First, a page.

Work and Livelihood of Northeast Migrants in Delhi: An Empirical Study

By Khansemphi KK Raleng

With the recognition of the rise in migration of people from Northeast states to metropolitan cities to pursue a better livelihood, this paper aims to uncover various aspects of their working lives. Responses of a sample of 225 Northeast migrants working in formal and informal sector reveal that they strongly believe that there is a way and possibility of earning a good living in the city. About 12 per cent of workers are engaged in more than one work, a few of them being engaged in both wage work and self-employment. Despite several challenges in working life including the experiences of differential treatment, a majority of respondents reported a better livelihood in the city. Although the BPO sector work has been one of the most preferred jobs for these migrants, most of them tend to change jobs for better opportunities and payment. It is strongly believed that communication skills are most important for a job. While factors like facilities in the workplace, organized and professional environment, and new learnings shape good working experiences for wage workers; for the self-employed, extra income, passion for and interest in own business, and financial independence are the motivating factors. The impact of the pandemic on Northeast workers has been quite evident from the fact that about onefourth of people took new jobs in the city in the aftermath of the pandemic.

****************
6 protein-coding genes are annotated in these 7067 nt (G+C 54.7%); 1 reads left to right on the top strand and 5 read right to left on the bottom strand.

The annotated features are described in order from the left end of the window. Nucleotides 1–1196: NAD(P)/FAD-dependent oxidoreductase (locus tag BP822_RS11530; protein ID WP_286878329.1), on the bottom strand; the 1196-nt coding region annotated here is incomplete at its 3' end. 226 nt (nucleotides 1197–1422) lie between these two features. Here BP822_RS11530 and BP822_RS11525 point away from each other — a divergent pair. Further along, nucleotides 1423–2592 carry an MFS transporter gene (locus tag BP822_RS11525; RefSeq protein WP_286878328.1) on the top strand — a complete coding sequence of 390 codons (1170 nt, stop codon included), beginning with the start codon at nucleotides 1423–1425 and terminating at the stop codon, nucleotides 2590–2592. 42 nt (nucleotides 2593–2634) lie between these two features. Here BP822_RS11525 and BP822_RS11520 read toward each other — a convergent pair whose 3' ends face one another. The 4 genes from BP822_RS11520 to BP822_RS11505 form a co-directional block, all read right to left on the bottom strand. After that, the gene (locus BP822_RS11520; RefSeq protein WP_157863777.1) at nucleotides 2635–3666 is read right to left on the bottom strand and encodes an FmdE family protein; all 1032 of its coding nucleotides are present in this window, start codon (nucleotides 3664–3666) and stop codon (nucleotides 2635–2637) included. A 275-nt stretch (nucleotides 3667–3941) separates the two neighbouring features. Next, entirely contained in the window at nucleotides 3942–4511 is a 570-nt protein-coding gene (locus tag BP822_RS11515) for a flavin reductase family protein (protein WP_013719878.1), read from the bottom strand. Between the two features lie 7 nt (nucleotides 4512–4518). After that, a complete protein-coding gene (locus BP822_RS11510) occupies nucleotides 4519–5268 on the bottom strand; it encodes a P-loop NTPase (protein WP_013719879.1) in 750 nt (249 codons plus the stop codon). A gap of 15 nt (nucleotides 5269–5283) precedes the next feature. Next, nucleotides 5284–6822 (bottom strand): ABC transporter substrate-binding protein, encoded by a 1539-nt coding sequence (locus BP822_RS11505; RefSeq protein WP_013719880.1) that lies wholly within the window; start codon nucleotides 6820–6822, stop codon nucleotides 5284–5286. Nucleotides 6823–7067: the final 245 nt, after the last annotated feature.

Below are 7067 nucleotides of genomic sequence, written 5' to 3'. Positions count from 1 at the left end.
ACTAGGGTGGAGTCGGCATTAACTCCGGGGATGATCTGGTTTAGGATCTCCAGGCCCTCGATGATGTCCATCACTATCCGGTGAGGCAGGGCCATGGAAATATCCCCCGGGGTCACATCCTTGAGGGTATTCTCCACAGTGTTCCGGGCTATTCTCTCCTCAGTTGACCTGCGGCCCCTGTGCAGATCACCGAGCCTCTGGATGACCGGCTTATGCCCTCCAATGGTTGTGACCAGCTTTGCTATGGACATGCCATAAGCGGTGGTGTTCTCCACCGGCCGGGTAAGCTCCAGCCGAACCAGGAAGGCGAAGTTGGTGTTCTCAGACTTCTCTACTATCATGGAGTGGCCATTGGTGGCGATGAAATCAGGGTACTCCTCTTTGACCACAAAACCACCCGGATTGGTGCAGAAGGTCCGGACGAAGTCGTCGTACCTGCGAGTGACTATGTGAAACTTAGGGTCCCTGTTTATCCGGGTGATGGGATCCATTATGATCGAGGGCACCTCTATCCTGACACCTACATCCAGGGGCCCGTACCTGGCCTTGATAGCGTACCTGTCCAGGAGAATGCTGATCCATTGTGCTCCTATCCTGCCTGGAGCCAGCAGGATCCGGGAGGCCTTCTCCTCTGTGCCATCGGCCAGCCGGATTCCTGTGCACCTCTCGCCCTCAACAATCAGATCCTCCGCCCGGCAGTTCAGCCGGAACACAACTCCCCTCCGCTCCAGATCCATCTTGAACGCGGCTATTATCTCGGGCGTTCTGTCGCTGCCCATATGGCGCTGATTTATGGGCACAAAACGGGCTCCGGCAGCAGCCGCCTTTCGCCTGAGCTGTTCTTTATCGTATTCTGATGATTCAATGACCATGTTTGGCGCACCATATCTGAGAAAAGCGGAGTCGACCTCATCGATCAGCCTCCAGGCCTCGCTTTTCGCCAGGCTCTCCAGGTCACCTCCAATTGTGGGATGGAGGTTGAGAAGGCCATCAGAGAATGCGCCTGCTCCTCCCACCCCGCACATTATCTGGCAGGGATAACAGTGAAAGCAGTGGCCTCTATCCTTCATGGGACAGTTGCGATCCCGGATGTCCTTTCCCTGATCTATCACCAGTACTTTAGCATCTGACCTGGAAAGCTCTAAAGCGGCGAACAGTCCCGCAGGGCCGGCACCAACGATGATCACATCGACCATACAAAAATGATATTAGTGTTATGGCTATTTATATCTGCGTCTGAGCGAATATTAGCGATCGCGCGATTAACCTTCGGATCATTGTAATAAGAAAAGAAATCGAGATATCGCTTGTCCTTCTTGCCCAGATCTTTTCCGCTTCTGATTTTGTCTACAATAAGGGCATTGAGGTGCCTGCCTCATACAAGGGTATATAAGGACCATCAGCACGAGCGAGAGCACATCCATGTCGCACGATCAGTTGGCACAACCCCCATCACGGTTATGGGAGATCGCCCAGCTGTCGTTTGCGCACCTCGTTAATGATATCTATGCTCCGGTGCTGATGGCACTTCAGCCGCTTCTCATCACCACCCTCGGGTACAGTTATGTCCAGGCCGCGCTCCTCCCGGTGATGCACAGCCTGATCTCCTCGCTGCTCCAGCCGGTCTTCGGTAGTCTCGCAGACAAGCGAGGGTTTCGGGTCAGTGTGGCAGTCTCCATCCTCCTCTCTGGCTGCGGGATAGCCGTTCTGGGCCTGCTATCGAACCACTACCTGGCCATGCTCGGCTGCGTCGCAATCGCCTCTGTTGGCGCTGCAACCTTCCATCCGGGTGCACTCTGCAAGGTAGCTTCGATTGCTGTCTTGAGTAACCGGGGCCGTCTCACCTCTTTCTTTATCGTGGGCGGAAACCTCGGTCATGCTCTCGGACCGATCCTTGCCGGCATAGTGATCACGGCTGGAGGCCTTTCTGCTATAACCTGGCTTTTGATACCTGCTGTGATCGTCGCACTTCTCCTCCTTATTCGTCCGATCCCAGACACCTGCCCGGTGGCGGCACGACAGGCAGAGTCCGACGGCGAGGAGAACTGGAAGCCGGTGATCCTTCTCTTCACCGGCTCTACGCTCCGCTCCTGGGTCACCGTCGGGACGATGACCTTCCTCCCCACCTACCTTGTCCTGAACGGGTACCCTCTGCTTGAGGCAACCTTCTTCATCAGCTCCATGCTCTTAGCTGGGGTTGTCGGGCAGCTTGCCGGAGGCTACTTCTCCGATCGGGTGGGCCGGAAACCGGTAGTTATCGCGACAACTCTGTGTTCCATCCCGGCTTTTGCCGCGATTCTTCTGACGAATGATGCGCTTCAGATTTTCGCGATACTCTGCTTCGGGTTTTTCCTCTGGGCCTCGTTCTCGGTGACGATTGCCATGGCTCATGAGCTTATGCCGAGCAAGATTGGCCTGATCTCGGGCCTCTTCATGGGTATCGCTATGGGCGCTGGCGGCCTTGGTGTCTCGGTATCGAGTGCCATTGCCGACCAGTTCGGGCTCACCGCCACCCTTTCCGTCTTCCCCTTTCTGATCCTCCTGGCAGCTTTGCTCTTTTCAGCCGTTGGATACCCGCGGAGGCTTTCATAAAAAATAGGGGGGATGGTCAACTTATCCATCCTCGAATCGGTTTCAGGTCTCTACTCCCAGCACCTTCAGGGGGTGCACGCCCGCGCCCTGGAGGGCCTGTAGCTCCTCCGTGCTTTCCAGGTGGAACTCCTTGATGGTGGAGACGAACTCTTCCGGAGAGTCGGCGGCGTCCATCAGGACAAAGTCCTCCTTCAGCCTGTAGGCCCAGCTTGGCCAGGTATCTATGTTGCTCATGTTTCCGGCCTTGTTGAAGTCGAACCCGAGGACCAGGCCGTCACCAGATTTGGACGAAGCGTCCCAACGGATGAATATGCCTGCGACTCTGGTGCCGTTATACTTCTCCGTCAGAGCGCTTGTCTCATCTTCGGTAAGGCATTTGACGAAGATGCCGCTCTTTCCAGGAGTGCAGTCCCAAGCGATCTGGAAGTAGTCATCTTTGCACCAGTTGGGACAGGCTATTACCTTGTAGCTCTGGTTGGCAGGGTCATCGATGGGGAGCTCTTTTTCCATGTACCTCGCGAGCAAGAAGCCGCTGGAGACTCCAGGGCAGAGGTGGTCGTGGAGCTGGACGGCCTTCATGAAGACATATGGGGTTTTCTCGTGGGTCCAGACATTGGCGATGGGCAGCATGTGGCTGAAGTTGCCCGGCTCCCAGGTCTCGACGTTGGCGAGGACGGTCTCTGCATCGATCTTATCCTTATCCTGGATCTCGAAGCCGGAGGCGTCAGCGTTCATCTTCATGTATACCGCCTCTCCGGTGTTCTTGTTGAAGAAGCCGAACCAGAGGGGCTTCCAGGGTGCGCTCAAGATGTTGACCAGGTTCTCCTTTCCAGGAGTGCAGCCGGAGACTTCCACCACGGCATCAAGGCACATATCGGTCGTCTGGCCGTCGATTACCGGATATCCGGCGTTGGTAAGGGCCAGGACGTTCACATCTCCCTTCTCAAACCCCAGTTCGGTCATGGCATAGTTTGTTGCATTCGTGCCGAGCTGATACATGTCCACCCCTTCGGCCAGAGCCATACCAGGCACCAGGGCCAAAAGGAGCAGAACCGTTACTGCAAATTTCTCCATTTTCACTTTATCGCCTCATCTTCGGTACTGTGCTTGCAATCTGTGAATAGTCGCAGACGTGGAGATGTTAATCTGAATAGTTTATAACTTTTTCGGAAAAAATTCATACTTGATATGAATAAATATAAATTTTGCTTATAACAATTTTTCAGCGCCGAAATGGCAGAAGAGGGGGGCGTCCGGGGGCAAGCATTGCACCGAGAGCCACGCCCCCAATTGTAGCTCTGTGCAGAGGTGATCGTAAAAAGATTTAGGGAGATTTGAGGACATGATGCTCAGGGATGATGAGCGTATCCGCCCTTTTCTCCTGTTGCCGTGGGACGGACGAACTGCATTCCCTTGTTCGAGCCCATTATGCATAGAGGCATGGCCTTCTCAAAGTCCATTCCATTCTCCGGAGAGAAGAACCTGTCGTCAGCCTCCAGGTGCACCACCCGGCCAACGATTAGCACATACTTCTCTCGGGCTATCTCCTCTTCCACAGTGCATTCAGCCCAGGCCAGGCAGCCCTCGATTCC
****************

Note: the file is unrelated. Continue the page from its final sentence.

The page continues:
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Jelle J.P. Wouters (Ed.). Vernacular Politics in Northeast India: Democracy, Ethnicity, and Indigeneity. Oxford University Press, India, 2022

Reviewed by Tanaya Hazarika

Vernacular Politics in Northeast India: Democracy, Ethnicity, and Indigeneity, edited by Jelle J.P. Wouters, is a compilation of essays that attempts to comprehensively explore the complex political landscape of the Northeast region of India. It is an insightful analysis of the complex interplay between politics, democracy, ethnicity, and indigeneity by compiling research from a diverse group of scholars who possess an intimate affinity to the region, either scholastically or by being native to the region. Hence, it provides an understanding of the intricate web of politics in Northeast India.